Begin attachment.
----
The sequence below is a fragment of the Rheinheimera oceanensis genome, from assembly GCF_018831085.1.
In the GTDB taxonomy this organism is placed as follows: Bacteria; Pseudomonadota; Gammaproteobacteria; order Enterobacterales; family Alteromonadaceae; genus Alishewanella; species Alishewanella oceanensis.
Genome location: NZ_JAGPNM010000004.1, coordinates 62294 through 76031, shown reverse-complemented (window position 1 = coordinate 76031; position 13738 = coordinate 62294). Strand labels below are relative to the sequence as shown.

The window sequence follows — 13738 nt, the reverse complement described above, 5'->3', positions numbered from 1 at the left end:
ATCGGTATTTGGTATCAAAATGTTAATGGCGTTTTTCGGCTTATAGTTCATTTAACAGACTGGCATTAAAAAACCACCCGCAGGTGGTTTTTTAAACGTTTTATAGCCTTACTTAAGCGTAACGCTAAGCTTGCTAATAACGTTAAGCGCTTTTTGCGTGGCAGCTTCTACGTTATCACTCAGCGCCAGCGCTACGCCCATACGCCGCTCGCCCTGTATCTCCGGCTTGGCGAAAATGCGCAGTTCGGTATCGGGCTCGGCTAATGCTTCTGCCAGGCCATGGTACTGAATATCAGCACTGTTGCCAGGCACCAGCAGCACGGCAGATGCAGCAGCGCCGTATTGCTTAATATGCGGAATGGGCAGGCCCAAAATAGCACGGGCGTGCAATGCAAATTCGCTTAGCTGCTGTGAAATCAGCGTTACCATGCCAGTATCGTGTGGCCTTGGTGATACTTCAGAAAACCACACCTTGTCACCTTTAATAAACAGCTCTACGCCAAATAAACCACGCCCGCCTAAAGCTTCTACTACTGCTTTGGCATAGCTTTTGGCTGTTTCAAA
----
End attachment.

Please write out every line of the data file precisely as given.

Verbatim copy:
The sequence below is a fragment of the Rheinheimera oceanensis genome, from assembly GCF_018831085.1.
In the GTDB taxonomy this organism is placed as follows: Bacteria; Pseudomonadota; Gammaproteobacteria; order Enterobacterales; family Alteromonadaceae; genus Alishewanella; species Alishewanella oceanensis.
Genome location: NZ_JAGPNM010000004.1, coordinates 62294 through 76031, shown reverse-complemented (window position 1 = coordinate 76031; position 13738 = coordinate 62294). Strand labels below are relative to the sequence as shown.

The window sequence follows — 13738 nt, the reverse complement described above, 5'->3', positions numbered from 1 at the left end:
ATCGGTATTTGGTATCAAAATGTTAATGGCGTTTTTCGGCTTATAGTTCATTTAACAGACTGGCATTAAAAAACCACCCGCAGGTGGTTTTTTAAACGTTTTATAGCCTTACTTAAGCGTAACGCTAAGCTTGCTAATAACGTTAAGCGCTTTTTGCGTGGCAGCTTCTACGTTATCACTCAGCGCCAGCGCTACGCCCATACGCCGCTCGCCCTGTATCTCCGGCTTGGCGAAAATGCGCAGTTCGGTATCGGGCTCGGCTAATGCTTCTGCCAGGCCATGGTACTGAATATCAGCACTGTTGCCAGGCACCAGCAGCACGGCAGATGCAGCAGCGCCGTATTGCTTAATATGCGGAATGGGCAGGCCCAAAATAGCACGGGCGTGCAATGCAAATTCGCTTAGCTGCTGTGAAATCAGCGTTACCATGCCAGTATCGTGTGGCCTTGGTGATACTTCAGAAAACCACACCTTGTCACCTTTAATAAACAGCTCTACGCCAAATAAACCACGCCCGCCTAAAGCTTCTACTACTGCTTTGGCATAGCTTTTGGCTGTTTCAAA